Fletcher’s Squad Section 4


It took longer than 30 minutes to reach the destination. In fact, an hour had passed when they finally saw the two recon vehicles that Sergeant Fletcher had left behind. As they approached, she remembered how she had ordered the vehicles to turn around to face F.O.B. That move cost time the squad could have used to escape the portal. And now look at the “getaway cars” just sitting there. Unnecessary. Stupid. But how was she to know?

“I’m glad to see some wheels,” Tytanis said.

“Huh?” Sergeant Fletcher snapped as she was pulled back into the present. “Oh. Yeah. Well, they’re more like lockers right now.”

“How’s that?” he asked,

“They’re just holding supplies,” she replied.

She opened a hatch and pulled out a backpack. She handed it to Tytanis.

“Side pocket. Canteen. Drink,” she said as she pulled out a second backpack. Tytanis did as he was instructed. She wouldn’t admit it to herself, but she took pleasure in his unquestioning obedience in that moment. She continued to pretend not to appreciate the exchange as she pulled out supplies. She checked her ammunition.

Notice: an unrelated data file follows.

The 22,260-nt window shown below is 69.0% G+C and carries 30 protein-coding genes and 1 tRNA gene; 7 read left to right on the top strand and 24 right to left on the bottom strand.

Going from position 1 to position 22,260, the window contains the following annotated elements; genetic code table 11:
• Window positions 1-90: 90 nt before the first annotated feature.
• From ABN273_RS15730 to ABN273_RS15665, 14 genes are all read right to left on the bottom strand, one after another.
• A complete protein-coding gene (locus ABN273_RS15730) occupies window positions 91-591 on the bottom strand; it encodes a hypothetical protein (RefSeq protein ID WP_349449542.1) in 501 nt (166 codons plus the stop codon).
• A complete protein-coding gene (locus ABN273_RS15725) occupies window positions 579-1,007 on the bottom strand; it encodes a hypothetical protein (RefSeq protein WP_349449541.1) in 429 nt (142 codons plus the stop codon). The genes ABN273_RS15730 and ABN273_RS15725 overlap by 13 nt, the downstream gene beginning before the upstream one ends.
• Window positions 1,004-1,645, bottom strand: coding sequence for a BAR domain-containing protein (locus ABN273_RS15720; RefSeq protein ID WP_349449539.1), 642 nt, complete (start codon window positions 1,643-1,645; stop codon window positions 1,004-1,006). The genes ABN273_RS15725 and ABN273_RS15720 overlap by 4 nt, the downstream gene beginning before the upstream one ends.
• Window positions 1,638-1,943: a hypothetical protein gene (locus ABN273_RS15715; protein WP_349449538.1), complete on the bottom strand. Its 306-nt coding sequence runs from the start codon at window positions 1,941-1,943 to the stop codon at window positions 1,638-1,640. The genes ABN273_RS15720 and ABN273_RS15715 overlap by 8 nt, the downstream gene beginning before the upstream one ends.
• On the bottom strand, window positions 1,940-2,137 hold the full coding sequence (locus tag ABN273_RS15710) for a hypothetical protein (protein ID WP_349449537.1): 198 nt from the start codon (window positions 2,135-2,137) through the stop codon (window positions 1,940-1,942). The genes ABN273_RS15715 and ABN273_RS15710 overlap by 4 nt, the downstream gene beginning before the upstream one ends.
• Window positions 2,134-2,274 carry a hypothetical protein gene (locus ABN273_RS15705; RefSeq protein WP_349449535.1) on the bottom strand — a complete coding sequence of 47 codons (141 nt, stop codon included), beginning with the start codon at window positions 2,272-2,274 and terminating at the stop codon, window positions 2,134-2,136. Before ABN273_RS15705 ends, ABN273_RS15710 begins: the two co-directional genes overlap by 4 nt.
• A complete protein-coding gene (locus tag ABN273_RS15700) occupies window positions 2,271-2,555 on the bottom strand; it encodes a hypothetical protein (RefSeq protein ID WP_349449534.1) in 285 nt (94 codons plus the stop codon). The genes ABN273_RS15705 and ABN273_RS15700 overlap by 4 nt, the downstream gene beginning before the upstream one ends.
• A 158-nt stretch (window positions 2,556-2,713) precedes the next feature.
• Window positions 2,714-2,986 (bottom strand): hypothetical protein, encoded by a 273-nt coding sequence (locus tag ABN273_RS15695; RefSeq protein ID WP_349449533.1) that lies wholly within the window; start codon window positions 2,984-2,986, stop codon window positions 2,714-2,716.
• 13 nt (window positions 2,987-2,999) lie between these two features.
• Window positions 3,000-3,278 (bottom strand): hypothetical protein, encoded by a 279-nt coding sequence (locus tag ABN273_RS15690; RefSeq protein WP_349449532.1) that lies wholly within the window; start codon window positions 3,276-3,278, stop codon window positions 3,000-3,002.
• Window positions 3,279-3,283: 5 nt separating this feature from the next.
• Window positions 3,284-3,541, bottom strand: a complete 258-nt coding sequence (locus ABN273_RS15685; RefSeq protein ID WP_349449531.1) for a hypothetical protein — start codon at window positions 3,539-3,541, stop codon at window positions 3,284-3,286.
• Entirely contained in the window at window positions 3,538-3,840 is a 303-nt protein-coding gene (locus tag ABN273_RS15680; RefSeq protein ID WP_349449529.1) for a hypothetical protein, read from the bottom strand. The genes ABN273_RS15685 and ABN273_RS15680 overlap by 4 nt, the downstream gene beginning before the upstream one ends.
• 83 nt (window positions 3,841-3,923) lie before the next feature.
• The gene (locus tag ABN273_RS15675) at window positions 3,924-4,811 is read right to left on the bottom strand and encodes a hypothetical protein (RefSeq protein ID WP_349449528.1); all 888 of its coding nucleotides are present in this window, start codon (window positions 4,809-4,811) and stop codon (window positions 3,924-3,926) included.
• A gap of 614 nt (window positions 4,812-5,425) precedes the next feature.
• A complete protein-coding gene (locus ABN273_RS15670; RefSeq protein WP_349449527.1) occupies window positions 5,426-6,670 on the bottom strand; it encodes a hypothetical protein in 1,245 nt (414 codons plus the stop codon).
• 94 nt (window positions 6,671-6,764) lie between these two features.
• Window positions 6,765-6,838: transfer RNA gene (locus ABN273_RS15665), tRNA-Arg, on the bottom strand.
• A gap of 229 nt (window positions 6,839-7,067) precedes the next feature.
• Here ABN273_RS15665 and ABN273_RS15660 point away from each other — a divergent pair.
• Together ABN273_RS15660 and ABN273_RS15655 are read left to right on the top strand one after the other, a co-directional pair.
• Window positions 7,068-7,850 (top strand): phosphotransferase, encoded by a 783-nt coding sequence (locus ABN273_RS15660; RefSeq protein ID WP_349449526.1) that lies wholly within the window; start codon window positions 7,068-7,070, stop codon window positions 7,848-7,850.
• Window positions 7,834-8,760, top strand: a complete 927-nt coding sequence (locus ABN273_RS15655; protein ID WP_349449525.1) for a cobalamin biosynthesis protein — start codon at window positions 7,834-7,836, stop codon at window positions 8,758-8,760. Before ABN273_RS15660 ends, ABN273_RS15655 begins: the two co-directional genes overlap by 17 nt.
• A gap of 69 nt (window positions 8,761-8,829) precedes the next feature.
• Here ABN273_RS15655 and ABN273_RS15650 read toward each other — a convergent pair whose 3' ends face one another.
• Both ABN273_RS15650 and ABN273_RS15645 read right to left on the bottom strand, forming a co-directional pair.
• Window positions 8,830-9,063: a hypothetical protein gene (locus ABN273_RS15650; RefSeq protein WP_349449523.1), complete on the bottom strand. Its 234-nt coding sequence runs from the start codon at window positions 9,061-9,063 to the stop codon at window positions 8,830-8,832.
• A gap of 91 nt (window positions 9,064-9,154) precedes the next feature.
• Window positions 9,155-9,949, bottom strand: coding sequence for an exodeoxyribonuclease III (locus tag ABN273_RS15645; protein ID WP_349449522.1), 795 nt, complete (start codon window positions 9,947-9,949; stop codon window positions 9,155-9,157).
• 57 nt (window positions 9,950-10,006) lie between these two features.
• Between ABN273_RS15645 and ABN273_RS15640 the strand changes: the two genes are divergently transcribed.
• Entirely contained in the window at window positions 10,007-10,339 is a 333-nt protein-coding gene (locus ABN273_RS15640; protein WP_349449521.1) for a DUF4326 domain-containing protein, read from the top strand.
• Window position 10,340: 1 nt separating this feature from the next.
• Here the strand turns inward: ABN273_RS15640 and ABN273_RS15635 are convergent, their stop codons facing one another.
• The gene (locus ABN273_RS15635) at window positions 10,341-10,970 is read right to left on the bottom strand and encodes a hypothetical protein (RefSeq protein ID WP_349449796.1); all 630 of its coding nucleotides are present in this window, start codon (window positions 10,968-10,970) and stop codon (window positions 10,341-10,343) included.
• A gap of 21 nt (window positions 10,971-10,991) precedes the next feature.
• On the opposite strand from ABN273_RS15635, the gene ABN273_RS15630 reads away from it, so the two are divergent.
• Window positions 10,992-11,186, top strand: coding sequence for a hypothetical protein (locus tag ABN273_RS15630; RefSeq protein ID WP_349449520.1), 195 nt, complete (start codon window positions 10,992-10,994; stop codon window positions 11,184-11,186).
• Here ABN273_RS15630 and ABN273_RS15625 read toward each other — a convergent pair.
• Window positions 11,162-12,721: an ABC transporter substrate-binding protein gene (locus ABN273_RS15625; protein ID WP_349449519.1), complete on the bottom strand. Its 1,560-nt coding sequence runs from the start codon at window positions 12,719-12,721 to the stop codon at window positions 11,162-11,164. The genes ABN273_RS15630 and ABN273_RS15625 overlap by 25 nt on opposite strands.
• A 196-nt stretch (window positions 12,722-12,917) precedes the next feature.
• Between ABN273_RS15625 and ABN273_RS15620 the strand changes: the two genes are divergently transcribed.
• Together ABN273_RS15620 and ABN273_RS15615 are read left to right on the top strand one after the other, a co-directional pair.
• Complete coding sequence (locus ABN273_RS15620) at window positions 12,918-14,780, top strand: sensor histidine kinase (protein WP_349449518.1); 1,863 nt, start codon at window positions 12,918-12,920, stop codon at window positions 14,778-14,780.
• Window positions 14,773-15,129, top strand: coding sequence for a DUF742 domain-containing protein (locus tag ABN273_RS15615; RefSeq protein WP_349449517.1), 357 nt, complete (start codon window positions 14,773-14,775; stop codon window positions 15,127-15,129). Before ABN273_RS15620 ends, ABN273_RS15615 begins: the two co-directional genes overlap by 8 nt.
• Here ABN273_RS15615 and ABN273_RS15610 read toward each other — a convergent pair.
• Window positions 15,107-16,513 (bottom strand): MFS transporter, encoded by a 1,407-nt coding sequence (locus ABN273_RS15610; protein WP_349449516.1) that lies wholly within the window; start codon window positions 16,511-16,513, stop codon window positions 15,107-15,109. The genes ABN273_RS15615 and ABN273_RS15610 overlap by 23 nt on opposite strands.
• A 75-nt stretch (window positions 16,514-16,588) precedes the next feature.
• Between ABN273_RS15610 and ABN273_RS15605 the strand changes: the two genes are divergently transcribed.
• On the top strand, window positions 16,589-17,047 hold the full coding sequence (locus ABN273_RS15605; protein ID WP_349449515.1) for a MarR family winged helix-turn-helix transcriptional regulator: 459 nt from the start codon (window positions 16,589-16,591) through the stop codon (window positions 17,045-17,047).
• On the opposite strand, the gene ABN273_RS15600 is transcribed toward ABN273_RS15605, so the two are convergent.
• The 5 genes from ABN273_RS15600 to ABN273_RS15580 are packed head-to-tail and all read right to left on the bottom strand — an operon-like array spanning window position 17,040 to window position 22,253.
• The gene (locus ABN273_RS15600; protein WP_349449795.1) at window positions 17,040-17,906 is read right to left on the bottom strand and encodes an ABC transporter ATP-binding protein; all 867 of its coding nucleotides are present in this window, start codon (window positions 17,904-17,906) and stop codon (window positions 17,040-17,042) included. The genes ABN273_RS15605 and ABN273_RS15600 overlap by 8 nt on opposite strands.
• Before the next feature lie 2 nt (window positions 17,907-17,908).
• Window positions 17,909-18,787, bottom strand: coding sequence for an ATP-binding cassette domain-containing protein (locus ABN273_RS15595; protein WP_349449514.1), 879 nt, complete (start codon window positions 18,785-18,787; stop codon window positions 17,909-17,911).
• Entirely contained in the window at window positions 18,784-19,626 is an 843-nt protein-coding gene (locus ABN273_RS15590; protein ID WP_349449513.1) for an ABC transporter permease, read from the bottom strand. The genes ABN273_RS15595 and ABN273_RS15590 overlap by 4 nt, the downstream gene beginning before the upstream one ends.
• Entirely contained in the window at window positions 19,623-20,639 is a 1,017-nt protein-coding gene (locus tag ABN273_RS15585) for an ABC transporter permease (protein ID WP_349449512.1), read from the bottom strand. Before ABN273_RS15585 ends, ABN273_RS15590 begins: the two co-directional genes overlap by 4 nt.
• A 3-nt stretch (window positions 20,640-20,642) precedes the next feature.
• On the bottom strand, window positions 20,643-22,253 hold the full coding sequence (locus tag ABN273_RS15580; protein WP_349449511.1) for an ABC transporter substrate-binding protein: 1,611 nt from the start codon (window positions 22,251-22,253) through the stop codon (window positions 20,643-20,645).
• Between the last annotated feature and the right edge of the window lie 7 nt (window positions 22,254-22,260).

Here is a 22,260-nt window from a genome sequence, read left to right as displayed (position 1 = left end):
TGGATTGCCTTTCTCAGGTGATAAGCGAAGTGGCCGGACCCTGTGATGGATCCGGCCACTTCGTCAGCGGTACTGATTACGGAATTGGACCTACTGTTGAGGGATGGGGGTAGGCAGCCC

“You want a rifle?” she asked. “You need any ammo?”

“Nope. I’m good,” smiled Tytanis holding up his laser pistol. He pointed at a gauge on the side. Sergeant Fletcher didn’t exactly know what that meant but didn’t care enough to ask.

“So where are those dart things?” asked Tytanis.

“I don’t know,” she replied.

“Where is this portal?” he asked. She did not immediately reply to this, just breathed heavily as she secured the vehicle.